A. Yes.

Q. Do you recall reading this paper, Exhibit 68, at the time it was published, 2007?

A. I must have.

Q. Why do you say that?

A. Because I followed the field.

Q. Do you have any particular memory of this paper?

A. No. I would have -- I would have thought at that point that, given the earlier paper that NR leads to NAD, that this makes sense.

Q. What -- what is the "this" in that sentence, sir?

A. That it extends -- that it would extend lifespan in yeast.

Q. Did you agree -- did that conclusion sound reasonable to you?

A. Yes.

Q. Was that a breakthrough? Was that a step forward?

A. I think it follows from prior work.

Q. He also concluded that NR elevates SIR2 activity, correct?

A. Yes.

Q. That was your favorite, SIR2, if I'm not mistaken, your debate with Mr. Sinclair, right?

A. Yes.

Q. So this would have been pretty notable to you at the time, fair?

A. But expected, yes.

Q. The report here in 2007, Exhibit 68, also showed that NR extends lifespan, is that right?

A. Yes.

Q. And did you agree with the findings in this paper as far as you recall?

A. Yes.


Q. Have you done any research to test NR's bioavailability?

A. No.

Q. Are you aware that Dr. Brenner has done that research?

A. No.

Q. When did you first meet Eric Marcotulli?

A. We met at an airport in San Francisco.

Q. When?

A. I believe it was 2013.

Q. Did you meet Dan Alminana at the same time?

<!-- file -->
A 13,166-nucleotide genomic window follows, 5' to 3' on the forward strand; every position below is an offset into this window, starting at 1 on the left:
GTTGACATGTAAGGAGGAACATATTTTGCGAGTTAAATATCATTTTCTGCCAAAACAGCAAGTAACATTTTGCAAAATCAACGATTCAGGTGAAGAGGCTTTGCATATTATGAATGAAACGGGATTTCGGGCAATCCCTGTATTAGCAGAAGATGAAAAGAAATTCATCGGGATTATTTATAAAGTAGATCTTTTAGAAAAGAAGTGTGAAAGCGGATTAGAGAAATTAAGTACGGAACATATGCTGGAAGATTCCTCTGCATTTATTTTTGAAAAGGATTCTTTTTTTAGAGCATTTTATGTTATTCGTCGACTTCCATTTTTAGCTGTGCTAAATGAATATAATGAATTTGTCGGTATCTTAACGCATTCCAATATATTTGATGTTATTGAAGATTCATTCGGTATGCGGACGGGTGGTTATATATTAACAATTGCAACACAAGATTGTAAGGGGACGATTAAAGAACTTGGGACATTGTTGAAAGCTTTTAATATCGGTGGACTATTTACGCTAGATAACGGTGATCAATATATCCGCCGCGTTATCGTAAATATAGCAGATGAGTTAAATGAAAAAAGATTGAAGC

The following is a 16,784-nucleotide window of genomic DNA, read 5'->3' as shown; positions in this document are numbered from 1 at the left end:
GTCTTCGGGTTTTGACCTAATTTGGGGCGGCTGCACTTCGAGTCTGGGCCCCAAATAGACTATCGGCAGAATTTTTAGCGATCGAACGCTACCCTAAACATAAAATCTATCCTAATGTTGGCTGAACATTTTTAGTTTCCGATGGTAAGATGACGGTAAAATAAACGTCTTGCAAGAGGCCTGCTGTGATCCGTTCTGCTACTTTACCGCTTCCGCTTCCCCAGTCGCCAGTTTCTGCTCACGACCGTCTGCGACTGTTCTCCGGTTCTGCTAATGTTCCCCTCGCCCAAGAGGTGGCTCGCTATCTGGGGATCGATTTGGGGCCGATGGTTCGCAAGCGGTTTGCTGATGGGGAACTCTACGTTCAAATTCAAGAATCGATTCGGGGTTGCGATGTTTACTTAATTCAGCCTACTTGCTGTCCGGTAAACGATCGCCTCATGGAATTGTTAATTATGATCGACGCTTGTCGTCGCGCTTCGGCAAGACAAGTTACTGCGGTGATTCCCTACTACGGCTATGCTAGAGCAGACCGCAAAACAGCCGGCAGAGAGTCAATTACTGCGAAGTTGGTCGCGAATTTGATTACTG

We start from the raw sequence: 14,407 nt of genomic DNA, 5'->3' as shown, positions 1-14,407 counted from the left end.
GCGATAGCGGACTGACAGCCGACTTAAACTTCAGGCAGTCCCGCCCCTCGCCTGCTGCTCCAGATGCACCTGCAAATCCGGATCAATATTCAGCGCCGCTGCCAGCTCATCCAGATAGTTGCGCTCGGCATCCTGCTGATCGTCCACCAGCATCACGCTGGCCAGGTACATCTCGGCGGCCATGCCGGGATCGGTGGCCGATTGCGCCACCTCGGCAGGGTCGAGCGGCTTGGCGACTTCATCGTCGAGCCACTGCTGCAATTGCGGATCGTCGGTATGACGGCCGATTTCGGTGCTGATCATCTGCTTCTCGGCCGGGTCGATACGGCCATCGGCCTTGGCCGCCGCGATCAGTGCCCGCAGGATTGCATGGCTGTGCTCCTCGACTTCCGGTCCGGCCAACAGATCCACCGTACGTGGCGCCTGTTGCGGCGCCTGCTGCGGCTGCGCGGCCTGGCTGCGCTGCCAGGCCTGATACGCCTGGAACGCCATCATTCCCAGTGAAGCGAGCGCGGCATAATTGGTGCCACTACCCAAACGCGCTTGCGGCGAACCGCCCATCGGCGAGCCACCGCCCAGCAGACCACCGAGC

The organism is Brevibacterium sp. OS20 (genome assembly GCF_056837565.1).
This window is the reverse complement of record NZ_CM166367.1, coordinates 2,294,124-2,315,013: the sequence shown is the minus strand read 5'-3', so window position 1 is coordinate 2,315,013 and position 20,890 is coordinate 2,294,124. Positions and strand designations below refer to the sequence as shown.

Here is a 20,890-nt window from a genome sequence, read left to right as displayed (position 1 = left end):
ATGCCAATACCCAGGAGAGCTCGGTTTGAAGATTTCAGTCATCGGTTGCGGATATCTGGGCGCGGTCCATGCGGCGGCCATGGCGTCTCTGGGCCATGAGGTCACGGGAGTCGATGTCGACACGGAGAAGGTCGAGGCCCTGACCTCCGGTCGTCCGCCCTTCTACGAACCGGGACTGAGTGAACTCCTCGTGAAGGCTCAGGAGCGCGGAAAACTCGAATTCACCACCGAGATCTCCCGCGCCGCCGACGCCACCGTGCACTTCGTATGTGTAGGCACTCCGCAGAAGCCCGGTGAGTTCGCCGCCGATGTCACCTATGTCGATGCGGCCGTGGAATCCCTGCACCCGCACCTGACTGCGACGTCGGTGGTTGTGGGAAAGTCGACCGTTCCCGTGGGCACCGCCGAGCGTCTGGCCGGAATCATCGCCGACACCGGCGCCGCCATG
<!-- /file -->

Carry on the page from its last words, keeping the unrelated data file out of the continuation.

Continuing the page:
A. No.

Q. When did you first meet Dan Alminana?

A. It was later, when he was being added to the team.

Q. The Elysium team?

A. Yeah.

Q. How did it come to pass that you met Mr. Marcotulli in an airport in San Francisco in 2013?

A. Yeah. The antecedents to that were I got a cold call from him months before that to discuss -- I believe -- I believe he wanted -- so he knew I was associated with Sirtris. And I believe he wanted to obtain some resveratrol for his parents and he wanted to know if I had a good source of it. I think that was the very initial discussion. And it involved into -- and, you know, I got to know who he was....


Dan Alminana Deposition:

In his deposition, Elysium COO Dan Alminana recounts how it came about that the big orders Elysium made in June came in at a price less than half what the parties had previously agreed to.

Q. And do you remember the price of that order? A. I do.

Q. What was it? A. Four hundred.

Q. Why did you settle on that price? A. I just threw it out there.

Q. Dartboard stuff? A. Dartboard.